Revatī (रेवती) is one of the epithets of Durgā, according to the Kathāsaritsāgara, chapter 53. Accordingly, as Vīravara praised Durgā: “... thou art the principle of life in creatures; by thee this world moves. In the beginning of creation Śiva beheld thee self-produced, blazing and illuminating the world with brightness hard to behold, like ten million orbs of fiery suddenly produced infant suns rising at once, filling the whole horizon with the circle of thy arms, bearing a sword, a club, a bow, arrows and a spear. And thou wast praised by that god Śiva in the following words ... [Revatī, etc...]”.

Also, “... when Skanda, and Vasiṣṭha, and Brahmā, and the others heard thee praised, under these [eg., Revatī] and other titles, by Śiva well skilled in praising, they also praised thee. And by praising thee, O adorable one, immortals, Ṛṣis and men obtained, and do now obtain, boons above their desire. ”

The Kathāsaritsāgara (‘ocean of streams of story’), mentioning Revatī, is a famous Sanskrit epic story revolving around prince Naravāhanadatta and his quest to become the emperor of the vidyādharas (celestial beings). The work is said to have been an adaptation of Guṇāḍhya’s Bṛhatkathā consisting of 100,000 verses, which in turn is part of a larger work containing 700,000 verses.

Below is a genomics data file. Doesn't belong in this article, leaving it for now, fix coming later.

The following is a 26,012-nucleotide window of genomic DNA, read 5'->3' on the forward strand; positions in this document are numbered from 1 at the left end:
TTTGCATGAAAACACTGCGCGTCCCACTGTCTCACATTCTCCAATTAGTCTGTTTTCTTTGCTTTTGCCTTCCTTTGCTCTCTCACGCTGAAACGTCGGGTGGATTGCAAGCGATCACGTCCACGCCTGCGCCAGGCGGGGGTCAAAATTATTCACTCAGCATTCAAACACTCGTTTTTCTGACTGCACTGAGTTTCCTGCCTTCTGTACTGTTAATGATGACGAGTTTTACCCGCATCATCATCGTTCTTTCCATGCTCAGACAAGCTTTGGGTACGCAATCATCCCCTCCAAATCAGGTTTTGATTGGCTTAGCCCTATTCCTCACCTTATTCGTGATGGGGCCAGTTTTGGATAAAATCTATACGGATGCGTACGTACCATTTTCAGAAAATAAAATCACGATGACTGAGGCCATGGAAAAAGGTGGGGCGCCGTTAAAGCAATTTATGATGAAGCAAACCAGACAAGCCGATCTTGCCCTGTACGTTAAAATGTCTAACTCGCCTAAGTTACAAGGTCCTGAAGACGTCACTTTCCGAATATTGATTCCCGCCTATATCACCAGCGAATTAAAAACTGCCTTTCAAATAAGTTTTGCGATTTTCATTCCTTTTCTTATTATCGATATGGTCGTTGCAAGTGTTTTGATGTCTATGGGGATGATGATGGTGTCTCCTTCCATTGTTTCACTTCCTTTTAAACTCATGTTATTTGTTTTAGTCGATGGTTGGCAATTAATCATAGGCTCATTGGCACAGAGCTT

Source: Wisdom Library: Kathāsaritsāgara
Katha book cover
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Katha (कथा, kathā) refers to narrative Sanskrit literature often inspired from epic legendry (itihasa) and poetry (mahākāvya). Some Kathas reflect socio-political instructions for the King while others remind the reader of important historical event and exploits of the Gods, Heroes and Sages.

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General definition (in Hinduism)

Revatī (रेवती, ‘wealthy’) denotes a large number of stars (later 32), of which ζ Piscium, close upon the ecliptic where it was crossed by the equator of about 570 a.d., is given as the southernmost